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**A 2.4 GHz Switched Beam Antenna for Indoor Applications Using Angle of Arrival Estimation** ()

^{-3}and 8 × 10

^{-3}at HPBW of 60° and 90°, respectively.

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*Open Journal of Antennas and Propagation*,

**4**, 109-118. doi: 10.4236/ojapr.2016.43008.

1. Introduction

Smart antenna technology is becoming one of the most effective utilities for improving performance and available spectrum usage demanded by the rapid growing market of wireless communications [1] . Recently, pattern reconfigurable antennas have received much attention because of their interesting performance in reconfiguring radiation patterns with a single antenna [2] . Many indoor applications are expected to sense the user’s position by radio-positioning systems to implement context-aware services that facilitate access to nearby resources, deliver location sensitive information, and enforce proximity based security policies, where the use of GPS is neither cost effective nor technically feasible [3] . Antenna arrays can be used as access points mounted in the ceiling and facing down to support indoor positioning. Figure 1 shows the typical application of the smart planar antenna array for wireless local area network (WLAN) applications.

A switched-beam system is the simplest smart antenna technique. Such an antenna system detects signal strength, chooses from one of several predetermined fixed beams, and switches from one beam to another as the node moves throughout the sector [4] . It has less intensive signal processing and at the same time the installation costs are lower when compared to adaptive antenna technology [5] .

This paper presents a new switched beam antenna designed to address the challenges of indoor positioning and suitable for Angle-of-arrival (AOA) estimation. Among the many solutions proposed, systems based on AOA estimation have several qualities that make them attractive to a wide range of applications. Additionally, angle-based positioning only requires measurements from two anchor nodes [6] . The proposed AOA localization system implements a fine-grained positioning and single-anchor localization in azimuth plane without requiring knowledge of the propagation model for the RF signal. The AOA algorithm embedded system is first estimated and then different parameters in the system are adjusted in accordance with the desired steering angle [7] . Additionally, the signals received by the various antenna elements need to be angularly decorrelated to enable target localization based on AOA estimation [3] .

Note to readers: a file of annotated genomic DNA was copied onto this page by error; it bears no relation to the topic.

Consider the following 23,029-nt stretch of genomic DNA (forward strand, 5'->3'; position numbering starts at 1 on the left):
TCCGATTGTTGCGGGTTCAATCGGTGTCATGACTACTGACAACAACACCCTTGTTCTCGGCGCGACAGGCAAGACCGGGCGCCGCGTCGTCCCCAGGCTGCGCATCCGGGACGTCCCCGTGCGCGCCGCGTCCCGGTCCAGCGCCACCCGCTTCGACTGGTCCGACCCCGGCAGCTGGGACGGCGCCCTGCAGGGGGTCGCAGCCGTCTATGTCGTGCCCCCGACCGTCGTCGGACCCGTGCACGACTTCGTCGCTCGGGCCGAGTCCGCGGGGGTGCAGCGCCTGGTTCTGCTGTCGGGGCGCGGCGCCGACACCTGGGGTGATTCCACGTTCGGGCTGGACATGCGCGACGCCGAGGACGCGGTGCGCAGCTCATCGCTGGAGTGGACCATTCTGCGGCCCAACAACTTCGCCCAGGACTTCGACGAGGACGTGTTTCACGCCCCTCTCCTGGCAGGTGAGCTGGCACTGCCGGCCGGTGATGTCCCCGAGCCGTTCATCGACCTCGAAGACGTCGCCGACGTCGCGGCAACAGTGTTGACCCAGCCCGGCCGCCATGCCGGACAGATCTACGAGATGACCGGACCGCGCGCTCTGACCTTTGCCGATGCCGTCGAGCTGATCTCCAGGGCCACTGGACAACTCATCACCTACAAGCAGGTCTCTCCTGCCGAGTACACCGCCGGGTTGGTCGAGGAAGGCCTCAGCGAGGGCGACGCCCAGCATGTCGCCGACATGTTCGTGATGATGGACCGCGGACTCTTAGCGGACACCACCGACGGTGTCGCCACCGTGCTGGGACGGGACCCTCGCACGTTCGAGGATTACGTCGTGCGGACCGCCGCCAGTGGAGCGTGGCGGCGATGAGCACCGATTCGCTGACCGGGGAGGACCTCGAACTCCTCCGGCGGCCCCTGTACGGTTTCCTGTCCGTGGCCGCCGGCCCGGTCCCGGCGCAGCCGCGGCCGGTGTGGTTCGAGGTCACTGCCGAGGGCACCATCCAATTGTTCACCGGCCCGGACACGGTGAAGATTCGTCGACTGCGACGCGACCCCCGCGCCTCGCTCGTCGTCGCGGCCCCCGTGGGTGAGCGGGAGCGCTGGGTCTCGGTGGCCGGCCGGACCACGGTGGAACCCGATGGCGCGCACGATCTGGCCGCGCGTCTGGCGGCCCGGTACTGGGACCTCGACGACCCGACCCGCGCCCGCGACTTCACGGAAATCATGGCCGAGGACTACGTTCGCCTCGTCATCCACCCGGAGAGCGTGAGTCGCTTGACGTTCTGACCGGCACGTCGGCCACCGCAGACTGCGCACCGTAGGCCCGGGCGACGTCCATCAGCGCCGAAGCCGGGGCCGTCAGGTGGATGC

A Base Station (BS) equipped with a switched-beam directional antenna can be optimized for installation on the ceiling of any large indoor space as shown in Figure 1. The center position of BS is unobtrusive to the users and is preferred to serve several nodes. The antenna is implemented by combining four triangular faces pointing in different directions. By switching between different faces, the BS can establish preferred communication with groups of devices located in the area illuminated by each antenna, which reduces the probability of interferences in dense networks [3] .

In this scenario, a new electronically beam steerable microstrip patch antenna is presented, which can be mounted in ceilings for indoor wireless network applications. The proposed antenna is reconfigurable by using four PIN diodes switches. A planar antenna with four meandered slotted triangular elements (PAFMSTE) is proposed to cover the room with radiation pattern diversity and high reliability. The radiation pattern direction of PAFMSTE is in the desired direction of 30˚ in elevation plane with 3dB beamwidth of 90˚ in azimuth plane, which covers almost half of the whole solid steradian.

Figure 1. Application for indoor WLAN system by using smart patch antenna.

Design and performing the simulation analysis of the proposed PAFMSTE with the FR-4 epoxy PCB substrate of dimensions 69 × 69 × 1.6 mm^{3} is presented. This antenna is designed to operate at 2.4 GHz ISM band and a 50 Ω microstrip feed line is used. The presented smart antenna is based on 2D planar antenna with high coverage area.

The design of the PAFMSTE antenna is optimized using the finite element method (FEM) utilized in Ansoft’s High Frequency Structure Simulator HFSS 10.1.2 [8] . The fabrication and measurements of the PAFMSTE antenna are introduced. The measurements have been performed with a vector network analyzer HP8719ES.

This antenna support directional communication to enable spacial reusability to mitigate multipath propagation. The system can locate a target by estimating AOA of the incoming messages in the azimuth plane, which relies on the received signal strength indicator (RSSI) of the attached base station. Then, the Cramér-Rao Bound (CRB) is presented for AOA estimation using identically and equally spaced antenna elements, where the design parameters are the number of antenna elements and their directivity [6] .

2. Antenna Array Design and Configurations